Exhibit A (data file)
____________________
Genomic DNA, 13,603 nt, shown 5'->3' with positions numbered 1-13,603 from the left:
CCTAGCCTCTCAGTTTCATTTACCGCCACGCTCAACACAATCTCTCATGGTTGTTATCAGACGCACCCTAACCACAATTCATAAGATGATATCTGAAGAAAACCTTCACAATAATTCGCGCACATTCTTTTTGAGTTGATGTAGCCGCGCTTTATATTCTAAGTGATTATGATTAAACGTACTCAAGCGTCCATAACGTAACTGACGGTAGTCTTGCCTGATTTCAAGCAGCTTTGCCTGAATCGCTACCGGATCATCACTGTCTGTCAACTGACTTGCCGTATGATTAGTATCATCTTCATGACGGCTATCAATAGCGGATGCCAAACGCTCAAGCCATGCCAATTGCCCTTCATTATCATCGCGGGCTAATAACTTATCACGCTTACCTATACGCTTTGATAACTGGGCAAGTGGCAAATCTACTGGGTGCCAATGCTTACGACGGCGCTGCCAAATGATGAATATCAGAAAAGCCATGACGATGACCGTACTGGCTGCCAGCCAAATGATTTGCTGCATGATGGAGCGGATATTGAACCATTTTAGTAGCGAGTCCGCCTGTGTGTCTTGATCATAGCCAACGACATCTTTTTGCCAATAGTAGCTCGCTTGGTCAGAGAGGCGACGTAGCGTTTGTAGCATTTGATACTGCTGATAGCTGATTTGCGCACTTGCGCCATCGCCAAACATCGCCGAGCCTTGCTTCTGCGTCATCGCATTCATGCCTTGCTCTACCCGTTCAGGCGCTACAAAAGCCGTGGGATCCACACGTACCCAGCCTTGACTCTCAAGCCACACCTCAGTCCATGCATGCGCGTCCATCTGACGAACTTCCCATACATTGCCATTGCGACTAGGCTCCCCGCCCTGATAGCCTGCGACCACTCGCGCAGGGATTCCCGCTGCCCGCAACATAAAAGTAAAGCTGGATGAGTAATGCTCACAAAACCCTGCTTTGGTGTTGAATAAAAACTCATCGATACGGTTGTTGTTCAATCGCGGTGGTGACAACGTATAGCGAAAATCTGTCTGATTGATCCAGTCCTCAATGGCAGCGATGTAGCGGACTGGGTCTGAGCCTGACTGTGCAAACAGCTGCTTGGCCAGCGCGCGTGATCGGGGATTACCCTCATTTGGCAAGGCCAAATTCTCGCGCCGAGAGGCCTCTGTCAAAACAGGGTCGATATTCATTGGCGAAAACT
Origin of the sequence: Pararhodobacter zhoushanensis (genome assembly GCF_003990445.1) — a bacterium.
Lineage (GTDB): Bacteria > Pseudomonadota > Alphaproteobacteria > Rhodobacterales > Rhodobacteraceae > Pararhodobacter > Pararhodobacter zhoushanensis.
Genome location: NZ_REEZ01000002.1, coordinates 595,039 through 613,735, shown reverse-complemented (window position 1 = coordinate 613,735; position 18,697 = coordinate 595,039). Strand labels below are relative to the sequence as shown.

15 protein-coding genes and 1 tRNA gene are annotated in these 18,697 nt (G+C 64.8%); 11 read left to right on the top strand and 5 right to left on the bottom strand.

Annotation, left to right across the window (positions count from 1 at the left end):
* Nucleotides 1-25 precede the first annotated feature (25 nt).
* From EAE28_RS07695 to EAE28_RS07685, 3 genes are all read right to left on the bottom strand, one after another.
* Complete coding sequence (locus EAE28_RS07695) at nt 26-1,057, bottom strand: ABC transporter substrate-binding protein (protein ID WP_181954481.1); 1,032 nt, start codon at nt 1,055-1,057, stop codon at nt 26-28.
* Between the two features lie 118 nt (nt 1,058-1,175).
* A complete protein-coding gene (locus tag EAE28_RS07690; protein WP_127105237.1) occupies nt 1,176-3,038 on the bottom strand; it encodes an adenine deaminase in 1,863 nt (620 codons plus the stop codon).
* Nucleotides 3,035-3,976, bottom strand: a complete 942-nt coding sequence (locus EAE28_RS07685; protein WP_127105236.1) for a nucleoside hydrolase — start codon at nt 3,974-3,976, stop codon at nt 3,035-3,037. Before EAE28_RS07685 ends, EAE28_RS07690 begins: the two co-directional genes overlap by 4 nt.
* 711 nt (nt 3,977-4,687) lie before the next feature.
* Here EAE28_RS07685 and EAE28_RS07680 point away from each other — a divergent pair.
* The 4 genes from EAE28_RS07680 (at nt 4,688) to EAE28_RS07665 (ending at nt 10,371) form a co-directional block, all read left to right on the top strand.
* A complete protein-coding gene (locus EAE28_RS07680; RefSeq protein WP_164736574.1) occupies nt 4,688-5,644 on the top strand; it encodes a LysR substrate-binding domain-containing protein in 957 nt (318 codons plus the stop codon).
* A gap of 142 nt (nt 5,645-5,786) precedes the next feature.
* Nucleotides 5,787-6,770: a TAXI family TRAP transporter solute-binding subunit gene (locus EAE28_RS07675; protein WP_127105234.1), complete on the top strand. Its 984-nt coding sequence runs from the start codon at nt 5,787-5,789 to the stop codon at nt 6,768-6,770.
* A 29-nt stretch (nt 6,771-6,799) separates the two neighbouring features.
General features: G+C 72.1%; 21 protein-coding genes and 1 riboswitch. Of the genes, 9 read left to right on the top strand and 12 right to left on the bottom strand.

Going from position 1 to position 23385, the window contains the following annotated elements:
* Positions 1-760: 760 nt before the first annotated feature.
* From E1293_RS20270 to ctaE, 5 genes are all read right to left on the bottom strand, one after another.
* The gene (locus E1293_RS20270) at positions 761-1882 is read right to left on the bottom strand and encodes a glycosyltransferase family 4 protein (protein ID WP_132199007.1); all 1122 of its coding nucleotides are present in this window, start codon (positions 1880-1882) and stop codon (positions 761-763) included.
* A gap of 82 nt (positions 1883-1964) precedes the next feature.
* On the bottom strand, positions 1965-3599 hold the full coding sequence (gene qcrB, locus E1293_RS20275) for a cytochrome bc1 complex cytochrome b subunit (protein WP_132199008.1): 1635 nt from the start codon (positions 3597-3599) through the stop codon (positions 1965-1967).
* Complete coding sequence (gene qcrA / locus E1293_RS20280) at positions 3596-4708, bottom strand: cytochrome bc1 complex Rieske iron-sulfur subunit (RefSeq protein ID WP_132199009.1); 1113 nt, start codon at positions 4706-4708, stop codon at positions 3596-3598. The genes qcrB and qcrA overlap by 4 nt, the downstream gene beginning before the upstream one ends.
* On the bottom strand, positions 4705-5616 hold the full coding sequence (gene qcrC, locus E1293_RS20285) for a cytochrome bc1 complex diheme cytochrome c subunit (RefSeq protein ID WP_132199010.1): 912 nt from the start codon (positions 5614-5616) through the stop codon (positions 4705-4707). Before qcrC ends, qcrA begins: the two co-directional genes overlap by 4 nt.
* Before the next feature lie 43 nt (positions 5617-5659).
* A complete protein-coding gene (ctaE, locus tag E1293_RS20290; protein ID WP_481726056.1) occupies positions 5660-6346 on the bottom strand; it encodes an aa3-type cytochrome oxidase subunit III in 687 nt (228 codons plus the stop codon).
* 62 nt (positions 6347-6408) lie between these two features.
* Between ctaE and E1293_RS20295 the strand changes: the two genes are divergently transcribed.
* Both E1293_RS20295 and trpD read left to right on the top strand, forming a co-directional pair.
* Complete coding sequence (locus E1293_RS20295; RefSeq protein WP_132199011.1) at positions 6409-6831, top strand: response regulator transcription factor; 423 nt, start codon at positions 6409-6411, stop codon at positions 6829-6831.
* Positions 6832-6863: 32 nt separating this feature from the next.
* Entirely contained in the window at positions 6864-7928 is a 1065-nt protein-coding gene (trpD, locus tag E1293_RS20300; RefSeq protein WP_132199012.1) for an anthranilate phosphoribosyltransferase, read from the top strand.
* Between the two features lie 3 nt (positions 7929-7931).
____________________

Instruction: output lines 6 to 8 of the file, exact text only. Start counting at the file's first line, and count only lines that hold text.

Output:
15 protein-coding genes and 1 tRNA gene are annotated in these 18,697 nt (G+C 64.8%); 11 read left to right on the top strand and 5 right to left on the bottom strand.

Annotation, left to right across the window (positions count from 1 at the left end):
* Nucleotides 1-25 precede the first annotated feature (25 nt).